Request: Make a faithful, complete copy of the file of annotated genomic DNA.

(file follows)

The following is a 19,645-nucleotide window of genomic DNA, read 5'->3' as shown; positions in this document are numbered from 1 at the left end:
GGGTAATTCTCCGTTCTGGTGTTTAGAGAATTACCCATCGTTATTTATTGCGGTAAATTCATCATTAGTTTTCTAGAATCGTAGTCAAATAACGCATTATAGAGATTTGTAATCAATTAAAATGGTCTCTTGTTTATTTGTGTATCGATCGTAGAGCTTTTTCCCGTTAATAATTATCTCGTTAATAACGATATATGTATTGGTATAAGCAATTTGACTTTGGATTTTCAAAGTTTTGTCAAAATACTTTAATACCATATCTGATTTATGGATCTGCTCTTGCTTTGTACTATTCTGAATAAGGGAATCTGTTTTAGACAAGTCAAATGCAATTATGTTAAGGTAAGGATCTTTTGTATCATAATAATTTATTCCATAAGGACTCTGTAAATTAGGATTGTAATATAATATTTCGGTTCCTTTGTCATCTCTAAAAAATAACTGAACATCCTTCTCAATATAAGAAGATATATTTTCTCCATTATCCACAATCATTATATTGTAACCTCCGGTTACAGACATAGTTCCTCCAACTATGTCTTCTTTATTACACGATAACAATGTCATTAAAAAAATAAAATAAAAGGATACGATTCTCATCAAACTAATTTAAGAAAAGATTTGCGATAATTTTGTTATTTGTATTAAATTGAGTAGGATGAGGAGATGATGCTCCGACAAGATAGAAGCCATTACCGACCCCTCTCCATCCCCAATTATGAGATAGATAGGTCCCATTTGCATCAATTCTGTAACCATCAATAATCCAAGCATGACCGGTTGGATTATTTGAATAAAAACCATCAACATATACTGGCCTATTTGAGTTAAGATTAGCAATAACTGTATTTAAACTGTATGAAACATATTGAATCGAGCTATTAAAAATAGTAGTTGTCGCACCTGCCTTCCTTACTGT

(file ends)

The following is a 19,645-nucleotide window of genomic DNA, read 5'->3' as shown; positions in this document are numbered from 1 at the left end:
GGGTAATTCTCCGTTCTGGTGTTTAGAGAATTACCCATCGTTATTTATTGCGGTAAATTCATCATTAGTTTTCTAGAATCGTAGTCAAATAACGCATTATAGAGATTTGTAATCAATTAAAATGGTCTCTTGTTTATTTGTGTATCGATCGTAGAGCTTTTTCCCGTTAATAATTATCTCGTTAATAACGATATATGTATTGGTATAAGCAATTTGACTTTGGATTTTCAAAGTTTTGTCAAAATACTTTAATACCATATCTGATTTATGGATCTGCTCTTGCTTTGTACTATTCTGAATAAGGGAATCTGTTTTAGACAAGTCAAATGCAATTATGTTAAGGTAAGGATCTTTTGTATCATAATAATTTATTCCATAAGGACTCTGTAAATTAGGATTGTAATATAATATTTCGGTTCCTTTGTCATCTCTAAAAAATAACTGAACATCCTTCTCAATATAAGAAGATATATTTTCTCCATTATCCACAATCATTATATTGTAACCTCCGGTTACAGACATAGTTCCTCCAACTATGTCTTCTTTATTACACGATAACAATGTCATTAAAAAAATAAAATAAAAGGATACGATTCTCATCAAACTAATTTAAGAAAAGATTTGCGATAATTTTGTTATTTGTATTAAATTGAGTAGGATGAGGAGATGATGCTCCGACAAGATAGAAGCCATTACCGACCCCTCTCCATCCCCAATTATGAGATAGATAGGTCCCATTTGCATCAATTCTGTAACCATCAATAATCCAAGCATGACCGGTTGGATTATTTGAATAAAAACCATCAACATATACTGGCCTATTTGAGTTAAGATTAGCAATAACTGTATTTAAACTGTATGAAACATATTGAATCGAGCTATTAAAAATAGTAGTTGTCGCACCTGCCTTCCTTACTGT